One response has been incentivizing healthcare providers to work in rural areas. Most states offer a variation of scholarships and loan forgiveness or loan repayment programs to help fill this gap. 

Another response that has been explored and supported during the pandemic is telehealth—or the ability the receive medical care online. Earlier this summer, a bipartisan bill, the Rural Health Telehealth Access Act, was introduced to Congress. This legislation could mean that telehealth restrictions would be eliminated, providers could be reimbursed for services, and services could include audio-only telehealth appointments. This is important since many rural Americans (39%) don’t have reliable, affordable broadband access.

Telehealth is promising and broad-reaching tool, and yet, policy makers and community leaders must keep the priorities of youth centered as expansions continue. Privacy and the confidentiality of services, equitable access to internet, flexibility of service hours, and efforts to increase both health and internet literacy are critical to its success with rural youth.

3. Integrate Quality Services & Comprehensive Sex Ed into Schools

Transportation barriers present major concerns for young people trying to access quality health care in rural communities. Many communities have found success integrating or linking health systems with their local school systems. This integration brings services to youth, rather than having youth find a way to the services.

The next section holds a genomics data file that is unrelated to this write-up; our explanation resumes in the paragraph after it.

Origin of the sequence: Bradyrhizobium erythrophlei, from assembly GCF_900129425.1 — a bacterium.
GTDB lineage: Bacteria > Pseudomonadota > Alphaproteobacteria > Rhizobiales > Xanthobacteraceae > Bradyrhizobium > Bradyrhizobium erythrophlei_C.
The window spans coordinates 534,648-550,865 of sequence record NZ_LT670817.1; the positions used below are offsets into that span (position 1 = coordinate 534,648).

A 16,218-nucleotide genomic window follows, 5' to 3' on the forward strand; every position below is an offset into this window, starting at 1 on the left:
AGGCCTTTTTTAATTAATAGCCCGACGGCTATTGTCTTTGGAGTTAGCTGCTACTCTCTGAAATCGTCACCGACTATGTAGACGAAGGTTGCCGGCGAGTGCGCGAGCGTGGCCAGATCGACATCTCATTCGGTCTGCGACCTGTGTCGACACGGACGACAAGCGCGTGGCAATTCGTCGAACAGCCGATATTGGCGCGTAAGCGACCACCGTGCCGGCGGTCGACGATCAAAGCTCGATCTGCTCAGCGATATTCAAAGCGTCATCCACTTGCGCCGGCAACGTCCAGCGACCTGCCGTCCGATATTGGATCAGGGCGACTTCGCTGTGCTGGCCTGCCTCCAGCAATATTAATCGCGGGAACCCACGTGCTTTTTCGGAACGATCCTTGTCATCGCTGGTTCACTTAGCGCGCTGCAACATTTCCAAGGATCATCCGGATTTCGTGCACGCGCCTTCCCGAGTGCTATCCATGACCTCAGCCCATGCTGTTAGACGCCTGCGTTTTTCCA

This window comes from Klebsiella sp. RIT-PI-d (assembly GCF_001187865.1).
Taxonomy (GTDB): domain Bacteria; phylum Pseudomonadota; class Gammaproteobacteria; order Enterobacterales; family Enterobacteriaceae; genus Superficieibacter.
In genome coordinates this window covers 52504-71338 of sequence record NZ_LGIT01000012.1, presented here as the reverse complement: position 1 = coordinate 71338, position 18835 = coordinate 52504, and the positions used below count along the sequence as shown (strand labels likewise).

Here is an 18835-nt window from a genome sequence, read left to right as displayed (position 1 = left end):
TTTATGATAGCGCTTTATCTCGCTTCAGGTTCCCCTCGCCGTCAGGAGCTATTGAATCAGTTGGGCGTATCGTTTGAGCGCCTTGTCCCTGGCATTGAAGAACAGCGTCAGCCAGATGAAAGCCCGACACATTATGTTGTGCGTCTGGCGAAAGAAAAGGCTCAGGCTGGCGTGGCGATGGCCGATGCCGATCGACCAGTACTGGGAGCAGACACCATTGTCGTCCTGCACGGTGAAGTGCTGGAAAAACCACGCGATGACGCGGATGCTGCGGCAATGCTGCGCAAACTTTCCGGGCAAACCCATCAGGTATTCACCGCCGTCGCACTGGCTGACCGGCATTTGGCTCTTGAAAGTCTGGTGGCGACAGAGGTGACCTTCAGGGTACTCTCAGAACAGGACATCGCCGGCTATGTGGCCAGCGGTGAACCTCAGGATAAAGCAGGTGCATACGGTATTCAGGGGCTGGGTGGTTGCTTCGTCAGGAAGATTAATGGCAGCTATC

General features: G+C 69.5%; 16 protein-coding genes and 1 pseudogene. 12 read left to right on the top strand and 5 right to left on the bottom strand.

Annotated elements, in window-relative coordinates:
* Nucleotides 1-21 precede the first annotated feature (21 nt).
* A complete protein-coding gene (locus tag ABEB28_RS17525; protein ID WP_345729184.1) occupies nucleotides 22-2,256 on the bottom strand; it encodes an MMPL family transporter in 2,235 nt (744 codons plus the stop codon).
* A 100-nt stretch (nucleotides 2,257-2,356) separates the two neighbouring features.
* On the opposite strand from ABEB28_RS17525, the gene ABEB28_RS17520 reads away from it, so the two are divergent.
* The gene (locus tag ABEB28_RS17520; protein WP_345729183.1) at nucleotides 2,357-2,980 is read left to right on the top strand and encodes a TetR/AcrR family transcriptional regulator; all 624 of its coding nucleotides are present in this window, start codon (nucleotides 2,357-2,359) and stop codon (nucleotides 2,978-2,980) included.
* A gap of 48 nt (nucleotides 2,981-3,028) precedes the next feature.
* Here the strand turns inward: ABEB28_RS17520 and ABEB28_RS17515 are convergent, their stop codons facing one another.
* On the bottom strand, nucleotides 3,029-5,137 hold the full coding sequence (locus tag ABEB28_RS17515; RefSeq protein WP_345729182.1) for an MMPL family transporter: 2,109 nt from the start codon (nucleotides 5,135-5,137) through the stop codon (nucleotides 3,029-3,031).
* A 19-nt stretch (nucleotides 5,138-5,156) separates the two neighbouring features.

School-based health centers (SBHC), first on the map in the 1970s, provide a variety of services to improve the overall health of students and their family members. Almost all SBHC’s offer primary care, but other services, such as sexual and reproductive health services, vary by location and have been a source of heated debate. SBHCs are a promising tool to address adolescent health, and yet only 28% of SBHCs are located in rural communities.

Youth deserve services and education that will protect and promote their health. That means STI and pregnancy testing, HPV vaccinations, contraceptive and abstinence counseling, actually dispensing contraceptive methods, and more. Although 37% of SBHCs that serve middle or high school students dispense contraceptives on-site, roughly half are prohibited from doing so. Most of these prohibitions are imposed by the state government, local government, or the school board/district.

Another decision determined by state and local bodies is whether sexuality education is taught in schools, and in what form. The evidence is clear that implementing comprehensive sexuality education results in positive health outcomes. These programs help young people delay sexual intercourse, increase condom and contraceptive use, and reduce the number of sexual partners. Beyond that, evidence shows that these programs also result in increased appreciation of sexual diversity, dating and intimate partner violence prevention, development of healthy relationships, prevention of child sex abuse, improved social/emotional learning, and increased media literacy. This evidence is promising news and should be reason for continued advocacy!

All young people, regardless of where they live, deserve the chance to thrive. To thrive, sexual and reproductive health services and education must be available to them and reflective of them. Join us in creating a world where rural youth get equal access to sexual and reproductive health services and education!

PHOTO CREDIT: Halfpoint on Adobe Stock

Mackenzie Piper, MPH, CHES, is passionate about all young people having access to comprehensive and inclusive sexual health information and services. She has experience providing training and technical assistance to healthcare and social service providers, and facilitating comprehensive sex ed programs to young folks. Read more about Mackenzie.